U.S. lawmakers launch push to repeal NAFTA
By Doug Palmer
WASHINGTON (Reuters) - A small group of U.S. lawmakers unveiled legislation on Thursday to withdraw from the North American Free Trade Agreement in the latest sign of congressional disillusionment with free-trade deals.
The bill spearheaded by Rep. Gene Taylor, a Mississippi Democrat, would require President Barack Obama to give Mexico and Canada six months notice that the United States will no longer be part of the 16-year-old trade pact.
"At a time when 10 to 12 percent of the American people are unemployed, I think Congress has an obligation to put people back to work," Taylor said.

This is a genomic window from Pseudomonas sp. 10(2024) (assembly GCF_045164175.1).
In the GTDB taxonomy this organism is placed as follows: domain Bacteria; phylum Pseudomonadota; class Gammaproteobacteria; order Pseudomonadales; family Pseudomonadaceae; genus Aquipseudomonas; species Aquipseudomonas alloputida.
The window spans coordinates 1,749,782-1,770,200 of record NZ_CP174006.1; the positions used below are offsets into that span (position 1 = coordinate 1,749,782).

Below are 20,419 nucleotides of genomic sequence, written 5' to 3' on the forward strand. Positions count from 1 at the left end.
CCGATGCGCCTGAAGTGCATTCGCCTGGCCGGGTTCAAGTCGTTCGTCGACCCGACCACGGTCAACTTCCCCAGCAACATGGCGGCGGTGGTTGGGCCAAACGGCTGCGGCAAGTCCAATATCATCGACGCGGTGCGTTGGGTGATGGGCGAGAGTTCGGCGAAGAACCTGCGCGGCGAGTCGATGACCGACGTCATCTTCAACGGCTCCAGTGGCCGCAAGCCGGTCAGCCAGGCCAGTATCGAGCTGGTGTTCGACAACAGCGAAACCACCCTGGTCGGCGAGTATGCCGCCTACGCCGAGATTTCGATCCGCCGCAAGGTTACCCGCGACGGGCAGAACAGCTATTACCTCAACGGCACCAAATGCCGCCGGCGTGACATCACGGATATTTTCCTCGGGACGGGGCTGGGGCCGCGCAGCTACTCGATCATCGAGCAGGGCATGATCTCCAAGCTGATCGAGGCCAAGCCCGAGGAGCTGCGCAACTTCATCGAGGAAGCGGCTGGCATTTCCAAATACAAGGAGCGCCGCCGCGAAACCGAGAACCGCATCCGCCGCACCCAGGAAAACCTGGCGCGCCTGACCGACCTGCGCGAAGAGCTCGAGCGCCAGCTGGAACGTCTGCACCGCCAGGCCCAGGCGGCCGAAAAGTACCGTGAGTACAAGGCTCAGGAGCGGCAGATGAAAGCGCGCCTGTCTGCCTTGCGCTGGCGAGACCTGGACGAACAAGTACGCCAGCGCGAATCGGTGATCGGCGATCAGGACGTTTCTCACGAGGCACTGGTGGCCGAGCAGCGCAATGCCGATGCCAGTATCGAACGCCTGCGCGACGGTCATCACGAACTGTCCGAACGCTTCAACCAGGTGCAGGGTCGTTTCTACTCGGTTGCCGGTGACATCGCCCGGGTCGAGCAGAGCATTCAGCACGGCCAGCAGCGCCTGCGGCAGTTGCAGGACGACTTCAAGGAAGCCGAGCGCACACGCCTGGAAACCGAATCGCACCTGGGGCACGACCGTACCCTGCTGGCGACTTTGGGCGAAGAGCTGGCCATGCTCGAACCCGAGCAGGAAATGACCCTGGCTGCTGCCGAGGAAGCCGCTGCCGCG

He argued NAFTA has cost the United States millions of manufacturing jobs and hurt national security by encouraging companies to move production to Mexico.
The high unemployment rate makes it the "perfect" time to push for repeal even though past efforts have failed, he said.
"You'll see the American people rally behind this, in my humble opinion," said Rep. Walter Jones, a North Carolina Republican who is one of about 28 co-sponsors of the bill.
Business groups like the National Association of Manufacturers and the U.S. Chamber of Commerce strongly support NAFTA, which they say has spurred U.S. economic growth by tearing down trade barriers between the three countries.
The repeal proposal comes as Obama says he wants to resolve problems blocking congressional approval of long-delayed trade deals with South Korea, Panama and Colombia. Continued...